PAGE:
As a follow-up to our How to Use EtherDelta piece, we wanted to expand on the challenges associated with using the exchange. The reason for this is simple: EtherDelta is extremely unforgiving of mistakes and we don’t want people to lose money through carelessness when using it.
A recent Reddit post entitled “Just lost my entire bankroll – tough lesson learnt” caught our attention. In the post, a redditor using the moniker Goatcoin11 provides a screenshot highlighting a mistake he had made when trading on EtherDelta.
The mistake was trading at a rate of 5,000 Ether for 1 Powr. For anyone unclear on why this is a mistake, here is the current exchange rate:
At the time, it was around 1 ETH/5,000 PWR.
Goatcoin11 mistakenly traded his total holding of 6.1 ETH for a tiny fraction of one PWR. What he did was swap the two values and the transaction went through because EtherDelta does not have any foolproof safeguards in place to protect people from erroneous orders or typos. There are also bots on ED that are specifically designed to capitalize on mistakes such as this.
As soon as the order was placed, it was snapped up. It didn’t matter that it didn’t match any other orders. According to another commenter, “I do a lot of trading on ED and I see this happen multiple times a day – usually by the same 2-3 bots.”
While some expressed shock that the platform would allow this to happen, others offered condolences and a few wondered how the poster could have confirmed such a mistake.
We tracked down Goatcoin11 to commiserate and learn more about the incident, with the hope of preventing others from suffering the same fate.
Q: Can you give a bit more context as to how this mistake occurred? Was it simply a matter of being unfocused? Going too quickly? Not double checking?
A: I wanted to move my ETH to EtherDelta to buy WABI. So I got my ETH from all of the exchanges in preparation for it.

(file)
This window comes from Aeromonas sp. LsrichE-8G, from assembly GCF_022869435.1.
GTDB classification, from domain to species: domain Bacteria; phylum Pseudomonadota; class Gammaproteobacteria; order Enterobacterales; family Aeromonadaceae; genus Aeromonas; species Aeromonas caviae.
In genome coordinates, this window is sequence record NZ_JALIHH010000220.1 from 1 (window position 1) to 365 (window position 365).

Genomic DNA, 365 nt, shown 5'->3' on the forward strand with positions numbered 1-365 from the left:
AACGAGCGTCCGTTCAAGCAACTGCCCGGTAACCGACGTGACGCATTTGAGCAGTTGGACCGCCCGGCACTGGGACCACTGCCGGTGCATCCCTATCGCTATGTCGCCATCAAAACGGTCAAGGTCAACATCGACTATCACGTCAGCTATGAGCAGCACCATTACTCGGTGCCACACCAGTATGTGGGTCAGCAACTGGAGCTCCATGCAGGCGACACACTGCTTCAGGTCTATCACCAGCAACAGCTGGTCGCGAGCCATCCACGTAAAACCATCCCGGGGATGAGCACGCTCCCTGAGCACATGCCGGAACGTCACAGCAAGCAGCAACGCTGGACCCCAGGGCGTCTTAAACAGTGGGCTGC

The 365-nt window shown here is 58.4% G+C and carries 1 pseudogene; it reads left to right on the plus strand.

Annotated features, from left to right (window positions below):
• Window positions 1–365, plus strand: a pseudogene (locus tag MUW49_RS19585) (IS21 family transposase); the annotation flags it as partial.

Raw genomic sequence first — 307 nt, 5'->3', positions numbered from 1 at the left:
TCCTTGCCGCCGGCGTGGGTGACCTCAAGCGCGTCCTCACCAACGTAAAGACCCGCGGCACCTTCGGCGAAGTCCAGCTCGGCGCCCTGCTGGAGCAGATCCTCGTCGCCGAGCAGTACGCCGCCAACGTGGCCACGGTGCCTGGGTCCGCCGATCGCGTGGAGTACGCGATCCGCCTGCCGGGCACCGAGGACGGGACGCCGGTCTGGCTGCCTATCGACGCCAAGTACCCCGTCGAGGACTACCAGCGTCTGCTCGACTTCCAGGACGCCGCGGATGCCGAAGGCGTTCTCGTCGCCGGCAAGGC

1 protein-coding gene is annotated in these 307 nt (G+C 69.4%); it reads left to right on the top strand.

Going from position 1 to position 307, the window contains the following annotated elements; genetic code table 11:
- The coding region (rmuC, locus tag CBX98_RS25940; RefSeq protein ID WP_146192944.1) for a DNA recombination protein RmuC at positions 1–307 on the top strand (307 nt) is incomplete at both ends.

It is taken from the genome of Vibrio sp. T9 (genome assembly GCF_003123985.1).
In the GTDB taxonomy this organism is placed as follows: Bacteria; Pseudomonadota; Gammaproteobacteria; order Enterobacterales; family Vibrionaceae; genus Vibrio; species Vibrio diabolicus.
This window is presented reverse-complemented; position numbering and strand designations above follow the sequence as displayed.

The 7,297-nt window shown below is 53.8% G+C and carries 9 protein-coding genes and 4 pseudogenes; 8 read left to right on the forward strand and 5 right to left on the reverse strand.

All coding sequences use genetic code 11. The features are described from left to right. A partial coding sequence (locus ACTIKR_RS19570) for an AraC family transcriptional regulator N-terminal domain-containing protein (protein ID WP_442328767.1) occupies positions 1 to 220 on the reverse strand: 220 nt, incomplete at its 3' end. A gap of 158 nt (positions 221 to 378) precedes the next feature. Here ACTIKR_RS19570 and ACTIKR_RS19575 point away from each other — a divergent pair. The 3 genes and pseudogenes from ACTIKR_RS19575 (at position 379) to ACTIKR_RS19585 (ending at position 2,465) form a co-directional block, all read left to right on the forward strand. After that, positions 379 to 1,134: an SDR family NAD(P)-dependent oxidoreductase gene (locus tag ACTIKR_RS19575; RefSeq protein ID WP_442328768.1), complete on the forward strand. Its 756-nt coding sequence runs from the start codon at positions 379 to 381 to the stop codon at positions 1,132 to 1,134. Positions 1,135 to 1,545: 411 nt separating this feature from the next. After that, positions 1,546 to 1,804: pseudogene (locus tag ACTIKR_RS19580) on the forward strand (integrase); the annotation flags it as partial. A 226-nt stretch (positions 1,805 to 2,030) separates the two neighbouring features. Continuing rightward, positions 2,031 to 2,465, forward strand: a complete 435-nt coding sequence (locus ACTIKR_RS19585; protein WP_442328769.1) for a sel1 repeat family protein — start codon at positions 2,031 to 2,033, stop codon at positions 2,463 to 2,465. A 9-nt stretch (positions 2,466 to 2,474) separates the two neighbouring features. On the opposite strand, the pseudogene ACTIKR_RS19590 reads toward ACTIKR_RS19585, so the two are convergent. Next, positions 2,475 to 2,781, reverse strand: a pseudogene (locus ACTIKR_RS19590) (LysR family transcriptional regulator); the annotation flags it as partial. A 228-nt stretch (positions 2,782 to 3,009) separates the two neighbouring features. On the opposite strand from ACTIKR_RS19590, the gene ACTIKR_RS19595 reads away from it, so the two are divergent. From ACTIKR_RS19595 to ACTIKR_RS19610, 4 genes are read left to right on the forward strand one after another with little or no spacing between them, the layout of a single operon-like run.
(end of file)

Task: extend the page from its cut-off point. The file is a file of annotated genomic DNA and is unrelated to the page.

The token unlock was delayed by a few days and I saw POWR was at a decent price. I had a look at the orders, and copied and pasted it into the first field (on other exchanges, price is first). I then edited this price because I wanted to put an order in, in case it dipped further. I played around with it, and I was happy with the total ETH spent (6.1 ETH which was my entire bankroll at the time).
I submitted the trade, a box came up and said “this order is below market” (I assumed this was normal because my order was below market), and then had another look at the order. I tried to cancel it but it was too late, it had gone through at 5,000 ETH/1 PWR.
Q.You mentioned already being aware of this danger. If this awareness didn’t help you, how can others avoid the same mistake?
A: I have seen this happen on Reddit before, and it still happened to me. My advice would be to triple-check your order (I double-checked and it still happened to me) or avoid ED entirely. The mechanics of this exchange are not customer-friendly.
Q. Did you try to contact ED? Have you received any donations? Having no obvious recourse must be very frustrating. How will this affect your investing/trading process with crypto going forward? Will you continue to use ED?
A: I have, but they did not respond. I was lucky enough to receive some donations from the community (~0.3 ETH). Invest money you are willing to lose, that was my mantra when I started.
It’s frustrating that I lost 6.1 ETH, but it was 6.1 ETH not 61 ETH. It’s a costly mistake; however, it could have been a lot more costly if I make the mistake 1 year down the track. I believe there are more opportunities out there, and I will likely use ED in the future (if I have to).
Q. Anything else you want to add?
A: Reflection and perspective are important. I’m glad that I am giving these responses one month after the incident as it has given me time to reflect. Mistakes happen; learn from them and teach others. Don’t be embarrassed to admit to a mistake. The more you talk about it, the easier it is to accept.
Since Goatcoin11 was willing to be open about his mistake and go through an informal AMA of sorts, we’ve all now gotten a bit more insight into what not to do. If nothing else, it’s a great reminder for caution when trading on exchanges.
Based on the number of people on the thread who thought he had lost 5,000 ETH or said, “man, I’ve done similar!”, it’s obvious that Goatcoin11 is not the first (or probably last) to have this happen.
There are still many arguments for ED to be made — access to coins, low fees, a link with Ledger Nano S and taxes primary among them. And while this exchange remains popular, it’s worth taking this cautionary tale to heart. A day will come when crypto tools and interfaces are better, but until then there is the risk of being burned.